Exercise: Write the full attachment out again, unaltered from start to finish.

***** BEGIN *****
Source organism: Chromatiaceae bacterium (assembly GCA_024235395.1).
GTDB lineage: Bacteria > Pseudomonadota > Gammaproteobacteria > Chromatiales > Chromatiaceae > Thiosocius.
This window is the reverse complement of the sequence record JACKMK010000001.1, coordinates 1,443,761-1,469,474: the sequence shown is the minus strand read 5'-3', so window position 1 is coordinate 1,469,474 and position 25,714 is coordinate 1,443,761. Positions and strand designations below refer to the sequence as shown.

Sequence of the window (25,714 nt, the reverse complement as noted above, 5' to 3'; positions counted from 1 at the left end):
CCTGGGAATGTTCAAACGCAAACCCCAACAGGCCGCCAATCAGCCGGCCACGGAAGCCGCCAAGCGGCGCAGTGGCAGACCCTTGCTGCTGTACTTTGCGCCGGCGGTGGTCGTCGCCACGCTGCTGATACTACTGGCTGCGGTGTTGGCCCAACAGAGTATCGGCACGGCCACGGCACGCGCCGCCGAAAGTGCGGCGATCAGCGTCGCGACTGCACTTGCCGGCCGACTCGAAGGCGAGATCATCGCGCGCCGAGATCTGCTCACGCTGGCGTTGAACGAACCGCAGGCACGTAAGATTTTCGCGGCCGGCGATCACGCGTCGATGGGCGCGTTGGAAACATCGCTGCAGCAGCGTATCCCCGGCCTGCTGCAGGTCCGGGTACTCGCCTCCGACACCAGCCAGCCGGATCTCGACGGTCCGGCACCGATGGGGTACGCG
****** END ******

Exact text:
Source organism: Chromatiaceae bacterium (assembly GCA_024235395.1).
GTDB lineage: Bacteria > Pseudomonadota > Gammaproteobacteria > Chromatiales > Chromatiaceae > Thiosocius.
This window is the reverse complement of the sequence record JACKMK010000001.1, coordinates 1,443,761-1,469,474: the sequence shown is the minus strand read 5'-3', so window position 1 is coordinate 1,469,474 and position 25,714 is coordinate 1,443,761. Positions and strand designations below refer to the sequence as shown.

Sequence of the window (25,714 nt, the reverse complement as noted above, 5' to 3'; positions counted from 1 at the left end):
CCTGGGAATGTTCAAACGCAAACCCCAACAGGCCGCCAATCAGCCGGCCACGGAAGCCGCCAAGCGGCGCAGTGGCAGACCCTTGCTGCTGTACTTTGCGCCGGCGGTGGTCGTCGCCACGCTGCTGATACTACTGGCTGCGGTGTTGGCCCAACAGAGTATCGGCACGGCCACGGCACGCGCCGCCGAAAGTGCGGCGATCAGCGTCGCGACTGCACTTGCCGGCCGACTCGAAGGCGAGATCATCGCGCGCCGAGATCTGCTCACGCTGGCGTTGAACGAACCGCAGGCACGTAAGATTTTCGCGGCCGGCGATCACGCGTCGATGGGCGCGTTGGAAACATCGCTGCAGCAGCGTATCCCCGGCCTGCTGCAGGTCCGGGTACTCGCCTCCGACACCAGCCAGCCGGATCTCGACGGTCCGGCACCGATGGGGTACGCG